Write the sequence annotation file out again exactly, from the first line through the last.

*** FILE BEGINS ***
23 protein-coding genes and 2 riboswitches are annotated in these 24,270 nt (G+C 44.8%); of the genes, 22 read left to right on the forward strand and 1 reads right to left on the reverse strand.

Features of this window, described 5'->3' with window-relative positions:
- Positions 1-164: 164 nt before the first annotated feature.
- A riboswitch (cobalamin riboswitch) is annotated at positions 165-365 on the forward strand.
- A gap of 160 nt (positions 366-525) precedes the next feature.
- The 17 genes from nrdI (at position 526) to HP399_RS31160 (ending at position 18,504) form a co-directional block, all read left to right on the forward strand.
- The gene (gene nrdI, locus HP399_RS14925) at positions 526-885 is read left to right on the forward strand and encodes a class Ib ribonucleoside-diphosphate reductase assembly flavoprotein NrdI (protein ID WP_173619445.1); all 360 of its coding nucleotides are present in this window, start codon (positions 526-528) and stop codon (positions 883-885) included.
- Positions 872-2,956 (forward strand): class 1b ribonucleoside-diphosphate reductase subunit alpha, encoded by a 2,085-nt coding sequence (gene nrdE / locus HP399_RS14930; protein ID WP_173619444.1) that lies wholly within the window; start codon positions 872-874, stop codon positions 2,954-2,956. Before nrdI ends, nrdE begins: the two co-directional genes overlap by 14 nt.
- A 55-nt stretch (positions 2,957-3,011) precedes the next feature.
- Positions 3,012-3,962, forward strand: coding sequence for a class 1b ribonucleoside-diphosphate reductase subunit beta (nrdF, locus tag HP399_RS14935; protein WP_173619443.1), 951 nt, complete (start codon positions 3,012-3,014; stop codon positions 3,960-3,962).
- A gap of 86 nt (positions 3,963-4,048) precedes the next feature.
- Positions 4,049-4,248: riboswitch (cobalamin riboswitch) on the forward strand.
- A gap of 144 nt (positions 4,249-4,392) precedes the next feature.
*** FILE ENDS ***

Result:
23 protein-coding genes and 2 riboswitches are annotated in these 24,270 nt (G+C 44.8%); of the genes, 22 read left to right on the forward strand and 1 reads right to left on the reverse strand.

Features of this window, described 5'->3' with window-relative positions:
- Positions 1-164: 164 nt before the first annotated feature.
- A riboswitch (cobalamin riboswitch) is annotated at positions 165-365 on the forward strand.
- A gap of 160 nt (positions 366-525) precedes the next feature.
- The 17 genes from nrdI (at position 526) to HP399_RS31160 (ending at position 18,504) form a co-directional block, all read left to right on the forward strand.
- The gene (gene nrdI, locus HP399_RS14925) at positions 526-885 is read left to right on the forward strand and encodes a class Ib ribonucleoside-diphosphate reductase assembly flavoprotein NrdI (protein ID WP_173619445.1); all 360 of its coding nucleotides are present in this window, start codon (positions 526-528) and stop codon (positions 883-885) included.
- Positions 872-2,956 (forward strand): class 1b ribonucleoside-diphosphate reductase subunit alpha, encoded by a 2,085-nt coding sequence (gene nrdE / locus HP399_RS14930; protein ID WP_173619444.1) that lies wholly within the window; start codon positions 872-874, stop codon positions 2,954-2,956. Before nrdI ends, nrdE begins: the two co-directional genes overlap by 14 nt.
- A 55-nt stretch (positions 2,957-3,011) precedes the next feature.
- Positions 3,012-3,962, forward strand: coding sequence for a class 1b ribonucleoside-diphosphate reductase subunit beta (nrdF, locus tag HP399_RS14935; protein WP_173619443.1), 951 nt, complete (start codon positions 3,012-3,014; stop codon positions 3,960-3,962).
- A gap of 86 nt (positions 3,963-4,048) precedes the next feature.
- Positions 4,049-4,248: riboswitch (cobalamin riboswitch) on the forward strand.
- A gap of 144 nt (positions 4,249-4,392) precedes the next feature.